Fans of the TV show “Hell’s Kitchen” will tell you that preparing beef Wellington is a nightmare for any cook. The dish requires a golden puff pastry wrapper on the outside and a perfectly cooked steak on the inside. Gordon Ramsay, the show’s famously foul-mouthed host, has dubbed many a contestant a “[bleep]ing donkey” for screwing up a Wellington. Had Ramsay dined with me at Swift & Sons, a new steakhouse collaboration between the Boka Restaurant Group (Balena, Boka, Girl & the Goat, Momotaro and more) and B. Hospitality (The Bristol, Balena, Formento’s and Nonna’s), he would have had a field day.
Not so well(ington) done
The steak inside Swift & Son’s Wellington—a thick, ruby-pink 12-ounce filet mignon the size of two hockey pucks stacked on top of each other—was quite fabulous. But it was also slathered with a mushroom duxelles (a gravy-like cocoon of mushroom, shallots and herbs), topped with Chiclet-sized cuts of foie gras and wrapped in housemade puff pastry from pastry chef Meg Galus. When executive chef Chris Pandel carved the dish tableside, my date’s portion had all the foie gras and mine had none. Though the puff pastry was mostly golden and crispy on the outside, the interior was gluey and raw. I sloughed that part off and started pulling at it, finding pliant bits of undercooked dough throughout. My date’s pastry had the same problem. I mentioned this to Pandel a few days later via a phone interview. “I thought we’d only do a few of these a night, but I think you saw me. I was running from table to table,” he said. “We [were] doing 15 to 20 of these the night you came in, and, this is not an excuse, but yours was the only one sent back, which of course is totally ludicrous. I feel bad about that.”
To be fair, I visited about a week after Swift & Sons opened. Pandel oversees a kitchen of 42 cooks. He’s not hand-coddling each dish that comes out of the kitchen. Getting a team this big on the same page takes time. What’s more important in this situation is how the restaurant reacts to the error. This was a $105 plate for two, and I was curious to see how the service team would handle the problem. In addition to the raw pastry, we were also missing a side of horseradish cream ($3) we ordered.
Though the service was attentive when we arrived, the dining room was buzzing by the time we received the steak. By the time we tracked down our server, we were halfway done and no longer needed the cream. I told her about the rawness of the pastry, to which she responded “Thank you for the feedback” and whisked away our plates. I was a little worried that would be it, but soon a manager swooped over to our table, apologized and said he’d remove the charge from our bill. He also asked us if we’d eaten enough or wanted more because “you never want to leave a steakhouse hungry.” This was more than generous as we’d eaten half the steak and I would have been totally happy with a reduced charge.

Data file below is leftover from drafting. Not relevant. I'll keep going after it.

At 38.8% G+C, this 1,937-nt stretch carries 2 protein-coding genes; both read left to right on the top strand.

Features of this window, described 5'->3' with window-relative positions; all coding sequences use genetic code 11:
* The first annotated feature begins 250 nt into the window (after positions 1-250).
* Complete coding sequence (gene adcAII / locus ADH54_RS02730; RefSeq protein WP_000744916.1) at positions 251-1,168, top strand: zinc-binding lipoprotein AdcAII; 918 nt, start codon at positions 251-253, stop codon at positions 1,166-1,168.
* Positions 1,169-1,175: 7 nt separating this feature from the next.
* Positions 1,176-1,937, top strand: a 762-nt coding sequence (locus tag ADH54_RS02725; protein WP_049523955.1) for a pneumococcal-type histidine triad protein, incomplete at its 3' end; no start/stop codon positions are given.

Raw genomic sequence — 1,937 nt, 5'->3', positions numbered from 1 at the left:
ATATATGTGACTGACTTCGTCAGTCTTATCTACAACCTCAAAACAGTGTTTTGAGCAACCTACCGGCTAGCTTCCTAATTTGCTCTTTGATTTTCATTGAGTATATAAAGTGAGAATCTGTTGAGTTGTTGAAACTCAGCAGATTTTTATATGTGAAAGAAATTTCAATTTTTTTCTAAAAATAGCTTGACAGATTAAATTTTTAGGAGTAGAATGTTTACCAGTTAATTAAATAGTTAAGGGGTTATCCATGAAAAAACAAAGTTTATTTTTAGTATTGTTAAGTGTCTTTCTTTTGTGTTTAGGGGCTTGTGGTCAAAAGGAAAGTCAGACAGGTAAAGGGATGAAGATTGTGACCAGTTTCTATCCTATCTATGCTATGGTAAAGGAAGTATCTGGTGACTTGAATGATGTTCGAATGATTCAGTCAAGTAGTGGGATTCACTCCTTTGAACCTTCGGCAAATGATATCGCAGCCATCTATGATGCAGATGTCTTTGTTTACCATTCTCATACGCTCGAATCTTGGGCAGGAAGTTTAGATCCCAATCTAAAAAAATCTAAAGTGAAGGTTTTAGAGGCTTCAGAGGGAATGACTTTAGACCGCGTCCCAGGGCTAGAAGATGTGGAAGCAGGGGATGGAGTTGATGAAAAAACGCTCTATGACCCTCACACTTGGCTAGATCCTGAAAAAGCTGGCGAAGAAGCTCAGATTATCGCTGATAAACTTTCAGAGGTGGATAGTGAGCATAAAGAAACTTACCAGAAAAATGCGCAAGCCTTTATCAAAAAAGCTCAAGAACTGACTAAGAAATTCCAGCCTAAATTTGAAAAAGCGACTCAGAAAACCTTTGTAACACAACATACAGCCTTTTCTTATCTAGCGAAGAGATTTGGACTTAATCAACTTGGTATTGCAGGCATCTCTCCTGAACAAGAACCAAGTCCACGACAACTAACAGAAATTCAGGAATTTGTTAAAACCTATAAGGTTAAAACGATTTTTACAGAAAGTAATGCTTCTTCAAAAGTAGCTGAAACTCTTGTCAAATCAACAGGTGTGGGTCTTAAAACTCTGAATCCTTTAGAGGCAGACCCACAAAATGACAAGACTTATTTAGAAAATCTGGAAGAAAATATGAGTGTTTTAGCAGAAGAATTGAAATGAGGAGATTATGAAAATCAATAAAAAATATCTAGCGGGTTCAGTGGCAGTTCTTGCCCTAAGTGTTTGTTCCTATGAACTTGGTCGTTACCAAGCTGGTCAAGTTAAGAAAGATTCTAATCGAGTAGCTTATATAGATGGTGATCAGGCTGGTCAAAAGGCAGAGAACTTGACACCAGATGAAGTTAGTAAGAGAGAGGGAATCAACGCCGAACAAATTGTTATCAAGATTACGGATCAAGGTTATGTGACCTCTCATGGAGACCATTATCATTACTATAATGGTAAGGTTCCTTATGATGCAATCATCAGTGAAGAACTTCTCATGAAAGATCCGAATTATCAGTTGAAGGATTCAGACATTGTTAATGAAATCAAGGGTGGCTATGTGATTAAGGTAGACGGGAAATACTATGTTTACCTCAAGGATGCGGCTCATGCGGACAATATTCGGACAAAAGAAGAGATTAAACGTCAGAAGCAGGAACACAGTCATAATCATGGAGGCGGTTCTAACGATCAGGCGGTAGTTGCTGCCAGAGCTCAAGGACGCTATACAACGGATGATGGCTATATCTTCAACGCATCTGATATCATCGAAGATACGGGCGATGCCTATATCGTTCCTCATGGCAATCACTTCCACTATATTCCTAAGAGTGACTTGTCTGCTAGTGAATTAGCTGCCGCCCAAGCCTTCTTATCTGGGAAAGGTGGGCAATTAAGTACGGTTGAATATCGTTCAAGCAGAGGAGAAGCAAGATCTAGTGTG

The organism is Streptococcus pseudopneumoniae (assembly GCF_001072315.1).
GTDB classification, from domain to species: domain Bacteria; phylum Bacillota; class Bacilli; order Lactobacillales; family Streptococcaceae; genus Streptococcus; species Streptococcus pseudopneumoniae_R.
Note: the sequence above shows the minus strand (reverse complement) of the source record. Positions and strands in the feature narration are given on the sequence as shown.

Wined and dined
I can’t say I’m surprised it worked out this way. Though Swift & Sons is an 8,000-square-foot space, the service team is responsive and friendly, finding ways to impart luxury and intimacy with their awareness. I loved that Pandel came out and carved the beef tableside. When it was clear I was confused and my head was buried in the leather-bound wine list, trying to parse four cabernet sauvignons offered by the glass, wine director Marcello Cancelli appeared like a grape-bearing fairy godfather and discussed each one. Cancelli is the perfect sommelier. It’s clear he knows the impacts of malolactic fermentation and carbonic maceration on winemaking. But many diners won’t, and he knows this too. Instead, he talks about flavors and winemakers’ personalities, comparing vintage years to Super Bowl champions. It was clear by his fervor and the glint in his eye that I had to have the 2012 Red Hills Obsidian Ridge cab. I’m so glad I took him up on this as I really enjoyed the peppery, black cherry notes in the wine. Though at $22 a glass, it’s a little pricey.
In terms of grandeur and detail, no other steakhouse in the city comes close to Swift & Sons’ ambition. Co-owner Kevin Boehm said the restaurant has been in the works since 2012, but the dream of a steakhouse has been floating around for 14 years. “When you look at all the steakhouses in America, there is a very similar simple, masculine look that seems to dominate most of them,” he said. “We wanted to do something that was slightly different [with] layers of details, interesting colors and textures around every turn.”